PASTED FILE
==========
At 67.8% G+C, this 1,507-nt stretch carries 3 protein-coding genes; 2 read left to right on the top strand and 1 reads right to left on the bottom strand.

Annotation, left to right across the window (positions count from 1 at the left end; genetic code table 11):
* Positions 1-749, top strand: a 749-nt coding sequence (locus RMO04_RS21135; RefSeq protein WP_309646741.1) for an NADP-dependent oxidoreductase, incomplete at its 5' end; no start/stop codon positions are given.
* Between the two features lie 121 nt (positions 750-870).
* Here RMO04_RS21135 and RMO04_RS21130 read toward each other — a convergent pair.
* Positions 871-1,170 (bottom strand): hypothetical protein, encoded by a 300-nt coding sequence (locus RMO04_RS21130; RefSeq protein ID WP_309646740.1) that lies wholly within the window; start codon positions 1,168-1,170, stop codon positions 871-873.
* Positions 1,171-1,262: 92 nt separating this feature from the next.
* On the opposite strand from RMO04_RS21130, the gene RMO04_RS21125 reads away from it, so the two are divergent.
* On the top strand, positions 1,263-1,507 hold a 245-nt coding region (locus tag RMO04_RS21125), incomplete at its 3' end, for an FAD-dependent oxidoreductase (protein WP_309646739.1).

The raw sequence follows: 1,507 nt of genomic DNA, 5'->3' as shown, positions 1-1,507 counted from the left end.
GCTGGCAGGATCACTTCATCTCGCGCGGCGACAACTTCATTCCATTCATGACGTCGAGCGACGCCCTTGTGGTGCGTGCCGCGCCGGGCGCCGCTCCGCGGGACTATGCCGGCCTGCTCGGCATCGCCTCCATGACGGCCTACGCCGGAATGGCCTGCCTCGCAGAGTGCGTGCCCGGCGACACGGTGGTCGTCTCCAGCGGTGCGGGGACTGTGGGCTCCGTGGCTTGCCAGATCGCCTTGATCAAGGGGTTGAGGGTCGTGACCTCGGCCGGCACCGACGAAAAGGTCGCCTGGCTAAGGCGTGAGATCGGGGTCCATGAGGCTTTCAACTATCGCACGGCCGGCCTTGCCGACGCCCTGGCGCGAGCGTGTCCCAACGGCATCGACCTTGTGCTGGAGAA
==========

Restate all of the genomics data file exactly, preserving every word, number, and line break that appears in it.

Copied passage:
At 67.8% G+C, this 1,507-nt stretch carries 3 protein-coding genes; 2 read left to right on the top strand and 1 reads right to left on the bottom strand.

Annotation, left to right across the window (positions count from 1 at the left end; genetic code table 11):
* Positions 1-749, top strand: a 749-nt coding sequence (locus RMO04_RS21135; RefSeq protein WP_309646741.1) for an NADP-dependent oxidoreductase, incomplete at its 5' end; no start/stop codon positions are given.
* Between the two features lie 121 nt (positions 750-870).
* Here RMO04_RS21135 and RMO04_RS21130 read toward each other — a convergent pair.
* Positions 871-1,170 (bottom strand): hypothetical protein, encoded by a 300-nt coding sequence (locus RMO04_RS21130; RefSeq protein ID WP_309646740.1) that lies wholly within the window; start codon positions 1,168-1,170, stop codon positions 871-873.
* Positions 1,171-1,262: 92 nt separating this feature from the next.
* On the opposite strand from RMO04_RS21130, the gene RMO04_RS21125 reads away from it, so the two are divergent.
* On the top strand, positions 1,263-1,507 hold a 245-nt coding region (locus tag RMO04_RS21125), incomplete at its 3' end, for an FAD-dependent oxidoreductase (protein WP_309646739.1).

The raw sequence follows: 1,507 nt of genomic DNA, 5'->3' as shown, positions 1-1,507 counted from the left end.
GCTGGCAGGATCACTTCATCTCGCGCGGCGACAACTTCATTCCATTCATGACGTCGAGCGACGCCCTTGTGGTGCGTGCCGCGCCGGGCGCCGCTCCGCGGGACTATGCCGGCCTGCTCGGCATCGCCTCCATGACGGCCTACGCCGGAATGGCCTGCCTCGCAGAGTGCGTGCCCGGCGACACGGTGGTCGTCTCCAGCGGTGCGGGGACTGTGGGCTCCGTGGCTTGCCAGATCGCCTTGATCAAGGGGTTGAGGGTCGTGACCTCGGCCGGCACCGACGAAAAGGTCGCCTGGCTAAGGCGTGAGATCGGGGTCCATGAGGCTTTCAACTATCGCACGGCCGGCCTTGCCGACGCCCTGGCGCGAGCGTGTCCCAACGGCATCGACCTTGTGCTGGAGAA